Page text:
I also think it's interesting to see the different reactions to the description. And sometimes I think it's really difficult to just describe something in words, you almost had to be there, to get the "vibe" and see how other people were reacting. I don't think I'd go so far as to call it "immature" or "inappropriate," but as I was reading the description I was kind of rolling my eyes at them.

Even if the PDA isn't "graphic" (however you define that), if they are exclusively paying attention to each other for significant amounts of time, instead of being open to interactions with others, I think that becomes rude. I can see how that would be really difficult to regulate when you're part of the couple though--it's hard to see your behaviors from the outside.

I am also guessing that Zoe and Zac are still in the "lovey-dovey" phase (8 months, after a long time of being lonely) and may have calmed down considerably by the next time you want to invite them to your parents' house. You could do a test run by inviting them somewhere else first and seeing how they behave.

Or, if you wanted to mention it to Zoe, maybe something like, "Yeah, it seemed like you guys were really into each other. That's great, I'm really happy for you. I just wish we would've had more time to chat at the party, but it seemed like you guys were off in your own little world." Okay, it's kind of a soft opening, and someone could easily take that as a total compliment, but maybe someone else can come up with better wording. I do like the "off in your own little world" thing because to me, that would be the rude behavior--they could have been sitting on opposite sides of the counter, not touching at all, but if they were staring into each other's eyes the whole time, they were still rude. But, maybe that's not an accurate complaint in this case, if the mom was more uncomfortable with the actual physical contact.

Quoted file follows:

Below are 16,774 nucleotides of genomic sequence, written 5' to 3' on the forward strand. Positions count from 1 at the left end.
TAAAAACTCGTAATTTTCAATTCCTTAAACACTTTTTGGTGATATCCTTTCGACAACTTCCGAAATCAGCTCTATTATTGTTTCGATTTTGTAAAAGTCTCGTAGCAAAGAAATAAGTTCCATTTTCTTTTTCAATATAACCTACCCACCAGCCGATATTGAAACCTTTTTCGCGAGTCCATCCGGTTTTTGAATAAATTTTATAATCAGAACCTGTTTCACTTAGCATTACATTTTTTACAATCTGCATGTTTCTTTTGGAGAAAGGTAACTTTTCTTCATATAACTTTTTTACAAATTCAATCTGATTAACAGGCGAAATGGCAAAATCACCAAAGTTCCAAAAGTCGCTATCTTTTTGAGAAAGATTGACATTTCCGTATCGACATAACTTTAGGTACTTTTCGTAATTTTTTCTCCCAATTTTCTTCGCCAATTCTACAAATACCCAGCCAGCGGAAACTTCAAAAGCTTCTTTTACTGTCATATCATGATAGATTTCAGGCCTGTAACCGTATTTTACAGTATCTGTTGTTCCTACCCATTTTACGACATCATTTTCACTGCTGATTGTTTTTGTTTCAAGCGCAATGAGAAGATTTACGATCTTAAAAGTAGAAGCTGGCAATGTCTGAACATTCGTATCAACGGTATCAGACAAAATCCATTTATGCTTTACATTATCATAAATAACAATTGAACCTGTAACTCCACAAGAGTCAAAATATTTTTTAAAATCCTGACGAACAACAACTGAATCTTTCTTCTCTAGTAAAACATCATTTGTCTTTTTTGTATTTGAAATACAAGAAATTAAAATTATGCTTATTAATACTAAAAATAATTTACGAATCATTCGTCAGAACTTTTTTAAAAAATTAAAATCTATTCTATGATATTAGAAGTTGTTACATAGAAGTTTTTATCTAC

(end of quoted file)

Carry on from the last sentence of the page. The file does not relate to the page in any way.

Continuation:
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Outdoor Girl

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Re: Friends' PDAs, versus mother's discomfort. Who is right?
« Reply #28 on: January 03, 2013, 12:21:30 PM »
I'm an Old Fogey.  I'm with the OP's Mom on this one.  They are obviously very much in the honeymoon phase of the relationship but I'd be very uncomfortable with all the cuddling going on in my home.  I'd understand it a bit more if they were teenagers but 30 year olds should know better.

I like amylouky's suggestion.
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siamesecat2965

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Re: Friends' PDAs, versus mother's discomfort. Who is right?
« Reply #29 on: January 03, 2013, 12:27:19 PM »
I'm an Old Fogey.  I'm with the OP's Mom on this one.  They are obviously very much in the honeymoon phase of the relationship but I'd be very uncomfortable with all the cuddling going on in my home.  I'd understand it a bit more if they were teenagers but 30 year olds should know better.

I like amylouky's suggestion.

As am I, and I forgot to mention in my story above my cousin and her BF are 50, we definitely old enough to be over that phase!